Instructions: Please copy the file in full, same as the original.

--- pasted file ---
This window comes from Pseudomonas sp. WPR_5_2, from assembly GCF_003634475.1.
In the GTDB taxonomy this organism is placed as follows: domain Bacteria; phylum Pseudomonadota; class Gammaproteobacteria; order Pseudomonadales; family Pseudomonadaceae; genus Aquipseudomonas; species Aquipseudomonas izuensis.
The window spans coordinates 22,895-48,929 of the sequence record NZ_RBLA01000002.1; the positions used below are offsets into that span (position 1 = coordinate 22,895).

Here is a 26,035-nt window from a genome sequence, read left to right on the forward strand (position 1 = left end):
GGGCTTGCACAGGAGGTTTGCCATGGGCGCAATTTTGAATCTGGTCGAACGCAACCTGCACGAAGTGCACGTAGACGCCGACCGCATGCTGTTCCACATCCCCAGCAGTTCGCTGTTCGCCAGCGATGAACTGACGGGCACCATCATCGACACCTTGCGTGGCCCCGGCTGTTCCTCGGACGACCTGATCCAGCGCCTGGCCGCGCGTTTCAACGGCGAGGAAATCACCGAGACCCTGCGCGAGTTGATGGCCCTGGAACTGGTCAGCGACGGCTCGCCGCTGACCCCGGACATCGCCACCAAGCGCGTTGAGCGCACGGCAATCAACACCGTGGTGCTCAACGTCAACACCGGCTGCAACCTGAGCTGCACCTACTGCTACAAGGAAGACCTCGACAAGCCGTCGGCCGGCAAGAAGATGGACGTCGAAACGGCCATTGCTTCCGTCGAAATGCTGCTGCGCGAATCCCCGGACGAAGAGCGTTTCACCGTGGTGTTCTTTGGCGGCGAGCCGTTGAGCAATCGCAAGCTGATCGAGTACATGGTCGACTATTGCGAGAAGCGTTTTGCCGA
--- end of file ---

This window comes from Pseudomonas sp. WPR_5_2, from assembly GCF_003634475.1.
In the GTDB taxonomy this organism is placed as follows: domain Bacteria; phylum Pseudomonadota; class Gammaproteobacteria; order Pseudomonadales; family Pseudomonadaceae; genus Aquipseudomonas; species Aquipseudomonas izuensis.
The window spans coordinates 22,895-48,929 of the sequence record NZ_RBLA01000002.1; the positions used below are offsets into that span (position 1 = coordinate 22,895).

Here is a 26,035-nt window from a genome sequence, read left to right on the forward strand (position 1 = left end):
GGGCTTGCACAGGAGGTTTGCCATGGGCGCAATTTTGAATCTGGTCGAACGCAACCTGCACGAAGTGCACGTAGACGCCGACCGCATGCTGTTCCACATCCCCAGCAGTTCGCTGTTCGCCAGCGATGAACTGACGGGCACCATCATCGACACCTTGCGTGGCCCCGGCTGTTCCTCGGACGACCTGATCCAGCGCCTGGCCGCGCGTTTCAACGGCGAGGAAATCACCGAGACCCTGCGCGAGTTGATGGCCCTGGAACTGGTCAGCGACGGCTCGCCGCTGACCCCGGACATCGCCACCAAGCGCGTTGAGCGCACGGCAATCAACACCGTGGTGCTCAACGTCAACACCGGCTGCAACCTGAGCTGCACCTACTGCTACAAGGAAGACCTCGACAAGCCGTCGGCCGGCAAGAAGATGGACGTCGAAACGGCCATTGCTTCCGTCGAAATGCTGCTGCGCGAATCCCCGGACGAAGAGCGTTTCACCGTGGTGTTCTTTGGCGGCGAGCCGTTGAGCAATCGCAAGCTGATCGAGTACATGGTCGACTATTGCGAGAAGCGTTTTGCCGA